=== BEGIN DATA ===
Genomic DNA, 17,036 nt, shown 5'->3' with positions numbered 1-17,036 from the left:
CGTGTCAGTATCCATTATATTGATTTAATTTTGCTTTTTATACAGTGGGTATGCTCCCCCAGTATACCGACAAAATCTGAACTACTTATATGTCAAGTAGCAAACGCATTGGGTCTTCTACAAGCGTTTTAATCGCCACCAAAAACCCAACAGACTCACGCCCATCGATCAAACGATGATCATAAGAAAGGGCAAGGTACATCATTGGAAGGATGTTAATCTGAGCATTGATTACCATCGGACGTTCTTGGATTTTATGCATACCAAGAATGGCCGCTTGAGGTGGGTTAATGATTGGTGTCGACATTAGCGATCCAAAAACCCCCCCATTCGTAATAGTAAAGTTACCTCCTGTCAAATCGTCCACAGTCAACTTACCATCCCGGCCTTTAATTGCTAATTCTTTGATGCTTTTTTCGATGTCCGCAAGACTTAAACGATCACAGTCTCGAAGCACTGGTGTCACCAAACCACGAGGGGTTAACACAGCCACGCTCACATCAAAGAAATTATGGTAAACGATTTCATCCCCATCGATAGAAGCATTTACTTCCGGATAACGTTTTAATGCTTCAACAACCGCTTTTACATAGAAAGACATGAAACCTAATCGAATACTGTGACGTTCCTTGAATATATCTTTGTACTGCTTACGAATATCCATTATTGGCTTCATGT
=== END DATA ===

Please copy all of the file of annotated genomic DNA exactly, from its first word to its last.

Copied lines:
Genomic DNA, 17,036 nt, shown 5'->3' with positions numbered 1-17,036 from the left:
CGTGTCAGTATCCATTATATTGATTTAATTTTGCTTTTTATACAGTGGGTATGCTCCCCCAGTATACCGACAAAATCTGAACTACTTATATGTCAAGTAGCAAACGCATTGGGTCTTCTACAAGCGTTTTAATCGCCACCAAAAACCCAACAGACTCACGCCCATCGATCAAACGATGATCATAAGAAAGGGCAAGGTACATCATTGGAAGGATGTTAATCTGAGCATTGATTACCATCGGACGTTCTTGGATTTTATGCATACCAAGAATGGCCGCTTGAGGTGGGTTAATGATTGGTGTCGACATTAGCGATCCAAAAACCCCCCCATTCGTAATAGTAAAGTTACCTCCTGTCAAATCGTCCACAGTCAACTTACCATCCCGGCCTTTAATTGCTAATTCTTTGATGCTTTTTTCGATGTCCGCAAGACTTAAACGATCACAGTCTCGAAGCACTGGTGTCACCAAACCACGAGGGGTTAACACAGCCACGCTCACATCAAAGAAATTATGGTAAACGATTTCATCCCCATCGATAGAAGCATTTACTTCCGGATAACGTTTTAATGCTTCAACAACCGCTTTTACATAGAAAGACATGAAACCTAATCGAATACTGTGACGTTCCTTGAATATATCTTTGTACTGCTTACGAATATCCATTATTGGCTTCATGT